DBT-THSTI paves way for drug against Tuberculosis
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DBT-THSTI study paves way for a drug against Tuberculosis

As scientists ventured out to search for efficient medications for both drug-susceptible as well as drug-resistant Mycobacterium tuberculosis, they cracked open what is
Pandora’s box of Mtb system. The search engine resulted in the accumulation of knowledge about Mtb physiology, biochemistry, and genetics.

The discovery of toxin-antitoxin (TA) systems was one of the results (a rather significant one!). It happened thirty years earlier. The Mtb has 80 toxin-antitoxin systems, with 30 of them functional.

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The tale of TA systems is still being composed as it is inherent to clinical research study, specifically given that it is a potential target for drugs against tuberculosis. The Tuberculosis laboratory of the Department of Biotechnology’s Translational Health Science and Technology Institute (DBT-THSTI) led by Dr. Ramandeep Singh is writing the section on the VapBC toxin-antitoxin system of Mtb.

The toxin-antitoxin systems are small genetic elements that are made up of an antitoxin and stable toxin that counteracts the activity of the toxin. They are commonly dispersed in prokaryotes in numerous copies as well as have been shown to contribute to stress adaptation, pathogenesis, persistent, or biofilm formation. The antitoxin can either be an RNA or protein whereas the toxins are invariably translated into a protein.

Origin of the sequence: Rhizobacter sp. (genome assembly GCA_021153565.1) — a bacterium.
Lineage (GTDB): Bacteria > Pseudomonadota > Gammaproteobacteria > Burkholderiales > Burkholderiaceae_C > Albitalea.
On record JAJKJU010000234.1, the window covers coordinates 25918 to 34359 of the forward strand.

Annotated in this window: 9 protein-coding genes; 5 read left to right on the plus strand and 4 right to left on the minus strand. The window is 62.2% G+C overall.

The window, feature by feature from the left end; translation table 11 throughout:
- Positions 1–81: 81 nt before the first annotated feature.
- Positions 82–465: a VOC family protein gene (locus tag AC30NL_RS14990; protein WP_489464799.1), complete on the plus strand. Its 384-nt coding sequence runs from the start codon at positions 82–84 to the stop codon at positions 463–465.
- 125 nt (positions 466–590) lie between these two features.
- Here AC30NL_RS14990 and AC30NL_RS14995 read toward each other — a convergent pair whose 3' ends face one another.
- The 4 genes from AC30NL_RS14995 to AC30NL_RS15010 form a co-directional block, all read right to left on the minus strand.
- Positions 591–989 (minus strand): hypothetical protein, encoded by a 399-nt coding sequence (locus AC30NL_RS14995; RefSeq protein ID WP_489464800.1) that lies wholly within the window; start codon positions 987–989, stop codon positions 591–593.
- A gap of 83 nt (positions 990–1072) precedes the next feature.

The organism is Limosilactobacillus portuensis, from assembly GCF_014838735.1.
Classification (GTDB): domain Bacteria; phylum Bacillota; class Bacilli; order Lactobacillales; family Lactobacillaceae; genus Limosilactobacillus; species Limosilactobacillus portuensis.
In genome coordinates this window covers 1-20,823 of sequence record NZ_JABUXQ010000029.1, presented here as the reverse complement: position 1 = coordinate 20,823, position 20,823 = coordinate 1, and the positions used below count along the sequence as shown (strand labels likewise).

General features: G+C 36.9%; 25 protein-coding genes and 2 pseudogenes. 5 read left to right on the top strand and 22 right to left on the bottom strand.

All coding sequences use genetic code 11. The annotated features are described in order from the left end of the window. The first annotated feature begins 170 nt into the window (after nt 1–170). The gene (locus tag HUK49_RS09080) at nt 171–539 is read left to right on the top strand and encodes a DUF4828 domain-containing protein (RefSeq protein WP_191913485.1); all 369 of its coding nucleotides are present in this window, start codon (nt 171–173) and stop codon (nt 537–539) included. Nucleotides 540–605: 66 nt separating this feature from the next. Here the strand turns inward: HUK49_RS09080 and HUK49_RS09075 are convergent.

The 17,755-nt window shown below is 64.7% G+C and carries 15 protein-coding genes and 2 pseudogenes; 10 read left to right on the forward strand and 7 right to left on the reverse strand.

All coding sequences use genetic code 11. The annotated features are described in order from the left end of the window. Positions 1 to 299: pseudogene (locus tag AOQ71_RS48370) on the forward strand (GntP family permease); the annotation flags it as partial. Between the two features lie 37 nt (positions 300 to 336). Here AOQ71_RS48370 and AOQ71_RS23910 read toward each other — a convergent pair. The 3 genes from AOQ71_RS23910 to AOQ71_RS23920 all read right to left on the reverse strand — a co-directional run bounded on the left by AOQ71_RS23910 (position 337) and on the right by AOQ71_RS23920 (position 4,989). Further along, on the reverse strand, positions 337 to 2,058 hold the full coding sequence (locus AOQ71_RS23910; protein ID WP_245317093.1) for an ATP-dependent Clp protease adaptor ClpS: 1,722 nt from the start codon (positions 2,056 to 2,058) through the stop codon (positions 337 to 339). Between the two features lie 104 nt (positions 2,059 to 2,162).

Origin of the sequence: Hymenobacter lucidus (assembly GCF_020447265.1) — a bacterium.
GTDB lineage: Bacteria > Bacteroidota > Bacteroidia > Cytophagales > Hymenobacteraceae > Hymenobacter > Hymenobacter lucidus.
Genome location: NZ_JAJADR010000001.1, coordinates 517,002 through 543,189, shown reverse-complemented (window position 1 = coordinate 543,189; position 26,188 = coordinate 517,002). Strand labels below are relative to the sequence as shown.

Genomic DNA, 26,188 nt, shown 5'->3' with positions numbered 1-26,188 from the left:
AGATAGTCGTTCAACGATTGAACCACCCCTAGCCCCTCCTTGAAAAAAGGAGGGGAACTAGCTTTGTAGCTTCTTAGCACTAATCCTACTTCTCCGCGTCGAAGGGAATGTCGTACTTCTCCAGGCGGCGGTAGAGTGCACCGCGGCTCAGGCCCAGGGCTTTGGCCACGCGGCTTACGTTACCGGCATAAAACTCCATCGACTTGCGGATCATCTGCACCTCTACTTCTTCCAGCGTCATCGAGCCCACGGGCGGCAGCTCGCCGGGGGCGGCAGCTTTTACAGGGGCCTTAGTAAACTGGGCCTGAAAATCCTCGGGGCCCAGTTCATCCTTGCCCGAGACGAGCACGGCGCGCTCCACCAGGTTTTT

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Based on the nature of antitoxin and the mechanism by which antitoxin negates toxin activity, the toxin-antitoxin modules have been categorized into 6 various types. In one of the most well-characterized family – the type II toxin-antitoxin systems, the antitoxin negates the activity of the cognate toxin by forming a tight complex via direct interactions. The type II TA systems’ antitoxins have inherently disordered regions, that makes them susceptible to cleavage by cellular proteases. This proteolytic deterioration results in the release of toxin that subsequently hinders various cellular processes such as DNA replication, cellular division, transcription, translation, and cell wall surface synthesis.

In species belonging to the Mycobacterium tuberculosis complex, the preservation of these toxin-antitoxin systems suggests that they control the metabolic pathways that are essential for bacterial pathogenesis. Primarily, the Mycobacterium tuberculosis systems belong to kind II toxin-antitoxin systems such as VapBC, MazEF, HigBA, RelBE, and ParDE.

The group at DBT-THSTI have discovered that regulation of the VapBC22 toxin-antitoxin system is necessary for Mycobacterium tuberculosis to develop an infection in the host. This means that compounds that could target VapC22 might be good prospects for treatment against both drug-susceptible and drug-resistant M. tuberculosis. In prokaryotes, the virulence-associated protein B and C toxin-antitoxin systems are widespread. The team delineated the functions of the VapBC22 toxin-antitoxin system of M. tuberculosis, filling up the gap in comprehending the function of these systems in physiology.

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DBT-THSTI study paves way for a drug against Tuberculosis

Author: Sruthi S